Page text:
You can view many of these historical sites and houses with our live Hartwell History Google Map. Click here to access it on your desk top computer or to load it to Google on your smart phone. Once you've opened it in Google Maps, find it again by clicking the 3 lines in the upper left corner near the search bar, then select "Your Places" and click to "Maps".
The Hartwell "Circle" is developed for the growing community
John W. Hartwell and Daniel DeCamp, the president of the Hamilton County House Building Association, enthusiastically promoted living in this area. The original Greenham farm was now known as "Hartwell," and it was platted in 1869. Named after John Wesley Hartwell, the popular vice president of the CH&D Railroad, Mr. Hartwell liked DeCamp's enterprise so well that he offered a year's free commuter ticket to anyone who bought land and built their home in the village that bore his name.
Daniel DeCamp himself built his own dwelling in 1877 on a piece of pie-shaped property between what are now Woodbine and Avalon, where it still proudly stands today. Mr. DeCamp's wife Joanna, suggested that a circular section of Hartwell, affectionately called "the bowl," be set aside for at least 2 places of worship. It was decided that this circle would be a center-point, with streets that would arc from it, styling it much like the village of Glendale to the north.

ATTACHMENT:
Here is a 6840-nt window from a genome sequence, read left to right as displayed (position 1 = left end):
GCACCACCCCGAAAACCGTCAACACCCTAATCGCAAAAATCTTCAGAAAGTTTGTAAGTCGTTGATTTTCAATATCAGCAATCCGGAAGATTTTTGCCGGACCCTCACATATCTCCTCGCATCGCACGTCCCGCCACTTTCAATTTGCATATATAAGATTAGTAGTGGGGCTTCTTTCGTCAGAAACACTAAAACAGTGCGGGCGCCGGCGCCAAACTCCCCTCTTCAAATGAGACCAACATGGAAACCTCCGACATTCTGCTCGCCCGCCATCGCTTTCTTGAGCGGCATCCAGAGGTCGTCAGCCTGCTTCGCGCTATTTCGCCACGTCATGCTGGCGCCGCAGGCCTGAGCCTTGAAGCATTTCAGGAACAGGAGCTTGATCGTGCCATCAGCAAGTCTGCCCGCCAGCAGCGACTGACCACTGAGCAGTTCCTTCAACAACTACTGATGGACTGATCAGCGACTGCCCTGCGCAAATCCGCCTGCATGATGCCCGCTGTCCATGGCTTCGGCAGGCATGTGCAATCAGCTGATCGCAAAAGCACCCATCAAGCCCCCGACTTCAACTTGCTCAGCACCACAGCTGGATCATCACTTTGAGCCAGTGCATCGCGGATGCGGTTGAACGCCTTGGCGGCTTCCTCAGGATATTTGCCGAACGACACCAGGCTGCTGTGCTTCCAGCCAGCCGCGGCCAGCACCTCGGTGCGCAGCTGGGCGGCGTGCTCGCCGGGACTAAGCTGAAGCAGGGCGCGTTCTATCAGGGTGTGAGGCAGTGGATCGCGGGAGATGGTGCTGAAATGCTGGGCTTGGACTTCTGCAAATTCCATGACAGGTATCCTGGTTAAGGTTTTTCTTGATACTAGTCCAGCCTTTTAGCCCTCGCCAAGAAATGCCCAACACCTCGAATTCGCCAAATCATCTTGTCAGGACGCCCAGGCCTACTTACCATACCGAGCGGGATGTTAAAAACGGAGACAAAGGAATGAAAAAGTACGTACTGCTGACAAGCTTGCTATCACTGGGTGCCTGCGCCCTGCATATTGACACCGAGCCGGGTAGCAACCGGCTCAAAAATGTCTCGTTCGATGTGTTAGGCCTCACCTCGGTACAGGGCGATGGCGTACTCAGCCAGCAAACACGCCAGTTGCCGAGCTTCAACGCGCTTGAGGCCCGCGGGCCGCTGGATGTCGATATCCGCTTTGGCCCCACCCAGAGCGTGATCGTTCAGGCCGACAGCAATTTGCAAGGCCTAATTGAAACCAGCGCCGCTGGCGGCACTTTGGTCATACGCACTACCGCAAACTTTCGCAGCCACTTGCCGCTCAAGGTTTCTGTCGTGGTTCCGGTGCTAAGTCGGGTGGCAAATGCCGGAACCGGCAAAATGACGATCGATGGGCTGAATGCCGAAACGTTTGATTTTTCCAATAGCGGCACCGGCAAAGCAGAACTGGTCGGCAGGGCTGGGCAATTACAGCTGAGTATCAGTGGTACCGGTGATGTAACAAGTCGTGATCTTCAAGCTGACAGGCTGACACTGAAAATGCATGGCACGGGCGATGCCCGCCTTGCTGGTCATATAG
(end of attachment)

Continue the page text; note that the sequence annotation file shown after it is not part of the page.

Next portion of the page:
Charles M. Steele was the first mayor. The house he lived in is still there at the southwest corner of present-day Hillsdale and Burns. The large farms to the north of Hartwell were divided into subdivisions.
"Maplewood," once the Sturgis farm, was platted in 1871. When Colonel T. E. McNamara built the first home in this new subdivision at the southwest corner of Wiswell and Sheehan, he found remnants of a wigwam and other Indian artifacts. In Maplewood, there was an Opera House on what we know today as Wiswell Ave., and a jail on Burns, where "Halls of Montezuma" is today. The Town Hall was a one-room wooden structure on present day Ferndale and Burns. This structure was later turned into a community meeting place for teens in the 1960s, and then torn down in the 1970s. There is a "tot lot" there today. The "Bell and Steele" subdivision was located just west of Maplewood, and the "Oxley" lay to the east.
When Hartwell was annexed into the city of Cincinnati in the year 1912, the boundaries of Springfield Township were changed. Since Hartwell was originally part of the township, and after 1912 was not, that meant that Edgemont Terrace, which is located on the other side of the expressway and still part of the township, was cut off from the larger portion of Springfield Township, which is west of Vine.